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Action against an urban planning permit from a neighbor
Problem statement: I am confronted with a notice of (an application for) an urban development permit from my neighbor, with which I absolutely do not agree. What are the possibilities to object to this and to safeguard my rights?
An application for a planning permit must be made public for a period of 30 days by displaying it. In this way, the municipality can investigate in its assignment whether the permit application complies with good spatial planning and whether there are objections from interested third parties / neighbors against the project.
You must notify the municipality of this objection in time and there is no formal requirement: an e-mail or ordinary letter is sufficient, but for safety's sake it is advisable to send a registered letter.
If the municipality approves the permit application, in spite of your notice of objection or if you were unable to submit a notice of objection in time, you can lodge an administrative appeal against the building permit concerned within the 30-day notice period by registered letter (please note that strict conditions).
The file will then be sent to the hierarchically superior government, the Deputation, which will review the application on its merits and substitute its decision.
If the decision of the Deputation does not bring any solace, there is the option of submitting an annulment appeal to the Council for Licensing Provisions within the statutory period. Suspension can also be requested when there is an urgent need, the means against the decision are very serious and heavy damage could occur that is difficult to repair later (strict conditions).
This administrative court doesn’t act with the competence of the Deputation that took the decision, but it does check whether the government could reasonably have taken its decision in the given case, by checking this against the law and the general principles of good administration. . After all, an administrative government must properly motivate its decisions. If it does not, or if the motivation is not pertinent, it can be objected. If the petitioner wins, the Council will set aside the decision and return the case to the Deputation, which will again have to consider the application for a permit, taking into account the considerations from the annulment judgment.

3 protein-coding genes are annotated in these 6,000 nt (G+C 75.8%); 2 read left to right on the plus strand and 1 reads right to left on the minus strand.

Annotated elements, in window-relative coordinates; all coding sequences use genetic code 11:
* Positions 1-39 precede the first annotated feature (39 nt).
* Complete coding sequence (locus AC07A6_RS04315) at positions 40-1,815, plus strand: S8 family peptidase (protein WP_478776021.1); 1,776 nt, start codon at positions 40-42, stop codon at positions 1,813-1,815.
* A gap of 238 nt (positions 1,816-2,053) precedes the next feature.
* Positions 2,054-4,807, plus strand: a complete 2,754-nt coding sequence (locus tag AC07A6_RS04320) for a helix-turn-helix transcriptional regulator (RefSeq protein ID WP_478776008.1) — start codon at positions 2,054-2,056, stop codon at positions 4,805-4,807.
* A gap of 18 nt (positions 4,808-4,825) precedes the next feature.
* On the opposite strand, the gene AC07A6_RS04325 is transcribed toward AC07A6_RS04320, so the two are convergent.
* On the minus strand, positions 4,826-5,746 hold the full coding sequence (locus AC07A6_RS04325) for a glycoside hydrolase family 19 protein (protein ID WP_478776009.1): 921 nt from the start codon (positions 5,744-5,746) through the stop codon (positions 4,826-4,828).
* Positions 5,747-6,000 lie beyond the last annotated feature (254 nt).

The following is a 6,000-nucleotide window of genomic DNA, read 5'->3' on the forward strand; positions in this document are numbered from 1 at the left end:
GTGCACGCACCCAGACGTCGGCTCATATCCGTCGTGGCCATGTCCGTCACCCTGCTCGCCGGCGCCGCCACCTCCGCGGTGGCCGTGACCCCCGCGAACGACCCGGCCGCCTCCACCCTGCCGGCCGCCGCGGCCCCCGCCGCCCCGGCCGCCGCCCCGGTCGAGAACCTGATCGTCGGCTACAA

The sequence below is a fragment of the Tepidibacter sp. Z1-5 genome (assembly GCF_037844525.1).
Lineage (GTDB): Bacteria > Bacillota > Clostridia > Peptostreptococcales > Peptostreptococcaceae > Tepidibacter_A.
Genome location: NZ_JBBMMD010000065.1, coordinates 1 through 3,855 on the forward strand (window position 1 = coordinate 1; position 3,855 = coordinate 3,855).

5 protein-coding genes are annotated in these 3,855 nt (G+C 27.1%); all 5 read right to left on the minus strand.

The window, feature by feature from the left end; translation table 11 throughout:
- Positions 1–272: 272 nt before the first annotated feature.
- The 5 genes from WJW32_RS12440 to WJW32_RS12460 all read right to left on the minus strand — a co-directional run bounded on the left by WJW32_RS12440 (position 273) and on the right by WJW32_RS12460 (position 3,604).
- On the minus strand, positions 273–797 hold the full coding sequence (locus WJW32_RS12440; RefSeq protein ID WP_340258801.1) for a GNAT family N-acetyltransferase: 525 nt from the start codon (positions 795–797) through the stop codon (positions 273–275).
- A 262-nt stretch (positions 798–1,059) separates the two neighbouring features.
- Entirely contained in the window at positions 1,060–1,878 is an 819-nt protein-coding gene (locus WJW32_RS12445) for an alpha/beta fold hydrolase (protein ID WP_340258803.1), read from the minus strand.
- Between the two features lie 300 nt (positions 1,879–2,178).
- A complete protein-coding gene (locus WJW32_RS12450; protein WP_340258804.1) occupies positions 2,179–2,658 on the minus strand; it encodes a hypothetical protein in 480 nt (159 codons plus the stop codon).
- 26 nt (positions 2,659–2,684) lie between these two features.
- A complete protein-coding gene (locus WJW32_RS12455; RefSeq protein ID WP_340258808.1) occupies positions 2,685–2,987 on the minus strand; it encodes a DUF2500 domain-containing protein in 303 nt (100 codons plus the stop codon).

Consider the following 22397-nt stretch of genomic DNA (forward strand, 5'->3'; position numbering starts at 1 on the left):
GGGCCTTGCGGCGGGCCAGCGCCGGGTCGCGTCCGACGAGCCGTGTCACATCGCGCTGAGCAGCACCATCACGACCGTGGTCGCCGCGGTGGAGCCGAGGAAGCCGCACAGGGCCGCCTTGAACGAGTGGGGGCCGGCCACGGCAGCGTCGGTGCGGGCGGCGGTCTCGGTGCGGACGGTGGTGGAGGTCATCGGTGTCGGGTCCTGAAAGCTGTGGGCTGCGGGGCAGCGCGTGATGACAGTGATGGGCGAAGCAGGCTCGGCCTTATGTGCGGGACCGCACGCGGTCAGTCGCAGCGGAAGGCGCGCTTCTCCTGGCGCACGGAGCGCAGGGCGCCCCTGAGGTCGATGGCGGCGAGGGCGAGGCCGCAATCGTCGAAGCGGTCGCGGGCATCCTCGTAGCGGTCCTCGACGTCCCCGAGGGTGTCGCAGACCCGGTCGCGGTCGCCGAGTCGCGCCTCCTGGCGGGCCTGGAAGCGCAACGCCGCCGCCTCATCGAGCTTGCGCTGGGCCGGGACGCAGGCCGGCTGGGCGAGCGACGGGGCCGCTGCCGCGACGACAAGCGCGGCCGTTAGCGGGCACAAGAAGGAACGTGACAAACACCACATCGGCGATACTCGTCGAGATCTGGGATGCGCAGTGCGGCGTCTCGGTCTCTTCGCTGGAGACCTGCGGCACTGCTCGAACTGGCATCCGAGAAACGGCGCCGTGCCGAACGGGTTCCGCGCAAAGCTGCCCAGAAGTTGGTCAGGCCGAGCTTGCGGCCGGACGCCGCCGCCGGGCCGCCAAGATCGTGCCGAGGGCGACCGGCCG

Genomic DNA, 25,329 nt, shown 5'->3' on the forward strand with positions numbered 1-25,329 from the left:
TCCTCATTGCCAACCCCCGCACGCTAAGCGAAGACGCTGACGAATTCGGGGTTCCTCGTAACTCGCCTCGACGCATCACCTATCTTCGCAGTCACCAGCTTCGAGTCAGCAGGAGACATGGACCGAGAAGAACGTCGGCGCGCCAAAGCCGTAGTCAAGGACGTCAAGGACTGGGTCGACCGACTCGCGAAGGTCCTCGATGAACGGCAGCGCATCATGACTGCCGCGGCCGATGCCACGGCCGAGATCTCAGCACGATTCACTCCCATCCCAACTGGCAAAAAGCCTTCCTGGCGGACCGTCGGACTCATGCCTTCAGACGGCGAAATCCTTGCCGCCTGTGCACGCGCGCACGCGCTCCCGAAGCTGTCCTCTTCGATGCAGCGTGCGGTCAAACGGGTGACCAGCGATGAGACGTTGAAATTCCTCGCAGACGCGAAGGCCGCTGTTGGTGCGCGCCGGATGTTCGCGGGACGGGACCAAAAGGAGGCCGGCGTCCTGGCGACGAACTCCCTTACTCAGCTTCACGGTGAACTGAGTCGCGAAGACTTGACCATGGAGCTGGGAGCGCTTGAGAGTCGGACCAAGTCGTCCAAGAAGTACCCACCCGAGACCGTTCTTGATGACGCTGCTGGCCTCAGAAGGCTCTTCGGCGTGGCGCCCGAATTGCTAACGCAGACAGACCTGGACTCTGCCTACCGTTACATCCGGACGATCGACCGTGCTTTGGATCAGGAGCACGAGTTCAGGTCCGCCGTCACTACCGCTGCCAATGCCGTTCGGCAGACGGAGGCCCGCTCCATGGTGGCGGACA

Two phases can therefore be distinguished: a first administrative phase with the authorities that must decide on the license application and objections and a judicial phase with the administrative court. The first phase will be completed within a relatively short period of time, as a decision must be made within mandatory terms set by the legislator. The second phase usually takes longer.
Even if the objections do not succeed, but you suffer damage as a result of the works, you are still entitled to compensation before the ordinary judge.